• Home sick today, between sneezing fits I played with this some more. The drivers are not actually that bad - other than the woofer having altogether useless TS parameters for this enclosure. 

    Woofer distortion. It is SPL accurate to about 2/3 of a meter. 

    As you can see, it wasn't loud enough to stress it. At all. It also has a fairly smooth response considering the cabinet it is in.

    Here is the tweeter:

    This was pretty well bleeding ears territory and the tweeter took it like a champ. Crossing at 2K would be no problem, might even be able to push it a little lower but in this cabinet, the diffraction hump becomes problematic at the lower frequencies. It is likely a super flat response driver on a huge baffle. 

    Here are the raw drivers, gated, 1/24th octave smoothing:

    Easy enough to work with. I am generally impressed with the drivers, in fact the DCM woofer would make a fine upper midbass/lower midrange in something. Squish a cheap dome mid between this woofer and this tweeter, sealed, and add a couple 12" subs kind of thing. 

    Anyways, dicked around in Xsim a bit. Tried all my usual tricks, ended up with one stupid simple version (not tested yet, I also accidentally measured the woofer in reverse polarity, lay off - I'm sick and somewhat delirious):

    Here is the modeled response with that network:

    Modeled reverse null:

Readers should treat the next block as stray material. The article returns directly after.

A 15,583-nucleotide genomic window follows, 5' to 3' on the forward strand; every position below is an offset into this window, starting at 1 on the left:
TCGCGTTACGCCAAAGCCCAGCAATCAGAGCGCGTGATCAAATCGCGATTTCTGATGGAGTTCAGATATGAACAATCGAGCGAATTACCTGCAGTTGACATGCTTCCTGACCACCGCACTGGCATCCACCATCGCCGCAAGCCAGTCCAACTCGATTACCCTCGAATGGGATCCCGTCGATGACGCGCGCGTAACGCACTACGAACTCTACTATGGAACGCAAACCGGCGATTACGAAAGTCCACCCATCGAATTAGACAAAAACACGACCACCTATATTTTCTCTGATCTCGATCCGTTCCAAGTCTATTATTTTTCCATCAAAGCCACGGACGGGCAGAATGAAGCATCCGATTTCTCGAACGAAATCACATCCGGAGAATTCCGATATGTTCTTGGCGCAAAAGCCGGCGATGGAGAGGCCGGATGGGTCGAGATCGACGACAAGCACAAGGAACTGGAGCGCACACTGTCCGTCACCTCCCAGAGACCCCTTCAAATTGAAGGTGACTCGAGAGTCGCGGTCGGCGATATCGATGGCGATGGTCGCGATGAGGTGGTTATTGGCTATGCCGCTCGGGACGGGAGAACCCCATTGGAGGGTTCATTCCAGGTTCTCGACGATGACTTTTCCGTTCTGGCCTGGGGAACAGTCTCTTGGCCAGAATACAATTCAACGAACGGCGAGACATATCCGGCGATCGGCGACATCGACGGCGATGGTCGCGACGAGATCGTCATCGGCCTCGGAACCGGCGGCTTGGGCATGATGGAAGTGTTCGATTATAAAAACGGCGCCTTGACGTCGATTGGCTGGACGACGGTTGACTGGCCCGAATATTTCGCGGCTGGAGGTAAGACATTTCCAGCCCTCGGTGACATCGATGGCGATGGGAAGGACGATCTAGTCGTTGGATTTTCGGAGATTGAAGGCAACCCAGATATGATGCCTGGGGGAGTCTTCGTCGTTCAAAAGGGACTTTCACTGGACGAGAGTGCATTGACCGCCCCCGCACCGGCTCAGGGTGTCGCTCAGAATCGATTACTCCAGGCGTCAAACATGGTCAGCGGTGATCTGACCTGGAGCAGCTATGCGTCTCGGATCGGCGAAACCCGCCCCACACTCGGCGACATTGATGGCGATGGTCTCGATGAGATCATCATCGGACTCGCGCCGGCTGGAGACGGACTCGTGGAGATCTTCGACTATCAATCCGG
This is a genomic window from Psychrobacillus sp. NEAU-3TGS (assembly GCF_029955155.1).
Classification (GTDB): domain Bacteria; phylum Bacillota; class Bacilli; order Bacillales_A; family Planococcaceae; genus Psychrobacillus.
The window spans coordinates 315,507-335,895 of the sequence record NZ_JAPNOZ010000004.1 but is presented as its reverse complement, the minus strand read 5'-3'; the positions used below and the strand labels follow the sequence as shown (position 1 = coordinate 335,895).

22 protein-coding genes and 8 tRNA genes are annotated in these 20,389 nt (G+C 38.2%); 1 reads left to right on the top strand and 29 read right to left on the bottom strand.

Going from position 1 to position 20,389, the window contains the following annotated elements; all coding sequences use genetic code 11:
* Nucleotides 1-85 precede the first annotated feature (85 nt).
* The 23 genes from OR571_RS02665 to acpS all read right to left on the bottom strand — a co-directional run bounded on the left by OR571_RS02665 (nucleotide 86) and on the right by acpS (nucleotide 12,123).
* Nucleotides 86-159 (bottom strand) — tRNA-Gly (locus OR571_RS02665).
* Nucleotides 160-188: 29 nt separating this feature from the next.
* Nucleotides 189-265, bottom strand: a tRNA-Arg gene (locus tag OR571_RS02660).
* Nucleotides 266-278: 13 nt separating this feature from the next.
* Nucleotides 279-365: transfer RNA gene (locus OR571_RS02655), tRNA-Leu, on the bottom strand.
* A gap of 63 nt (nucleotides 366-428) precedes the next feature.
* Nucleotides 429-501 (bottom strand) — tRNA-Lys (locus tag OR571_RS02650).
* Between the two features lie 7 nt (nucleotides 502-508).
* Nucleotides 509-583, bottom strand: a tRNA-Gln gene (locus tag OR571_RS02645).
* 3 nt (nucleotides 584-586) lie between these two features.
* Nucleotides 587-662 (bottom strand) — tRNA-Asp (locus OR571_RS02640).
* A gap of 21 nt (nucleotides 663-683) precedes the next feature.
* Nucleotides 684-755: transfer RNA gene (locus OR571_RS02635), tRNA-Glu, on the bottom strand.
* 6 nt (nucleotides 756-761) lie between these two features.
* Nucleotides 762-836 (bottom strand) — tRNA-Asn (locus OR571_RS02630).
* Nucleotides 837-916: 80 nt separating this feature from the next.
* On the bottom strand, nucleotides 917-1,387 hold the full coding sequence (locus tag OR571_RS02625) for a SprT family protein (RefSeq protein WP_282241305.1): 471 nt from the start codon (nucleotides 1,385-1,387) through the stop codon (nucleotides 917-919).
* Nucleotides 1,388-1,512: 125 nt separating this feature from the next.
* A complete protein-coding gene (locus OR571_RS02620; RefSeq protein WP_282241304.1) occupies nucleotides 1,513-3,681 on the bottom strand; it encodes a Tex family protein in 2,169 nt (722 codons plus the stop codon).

Modeled impedance:

    As you can see, it would be a cheap crossover at a commercial level - no idea why the original designer did not come up with something similar. I will be pulling the factory crossover out and see what they did.

    If I find the energy, I will dig those values out of my bins and take some measurements. I am pretty run down, though. 

    Anyways, likely not going to use these drivers for anything else. I am waiting on the Aliexpress drivers to arrive, and will likely pair them (if they are worth a shit) with the BeastMode DX25. I might also work something up with the Radio Shack woofers pictured above. They look right at home in this kind of old fashioned looking box, dontcha think?
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  • Threw this crossover together today. Other than being really tepid on bass (until I shoved them against a wall), they are good enough. I ended up plugging the port, and that "naturalized" the bass (I guess?). They are now parked, waiting for the new woofers. 
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  • Are you done with being sick JR ?
  • Not quite, hopefully back to 75% tomorrow.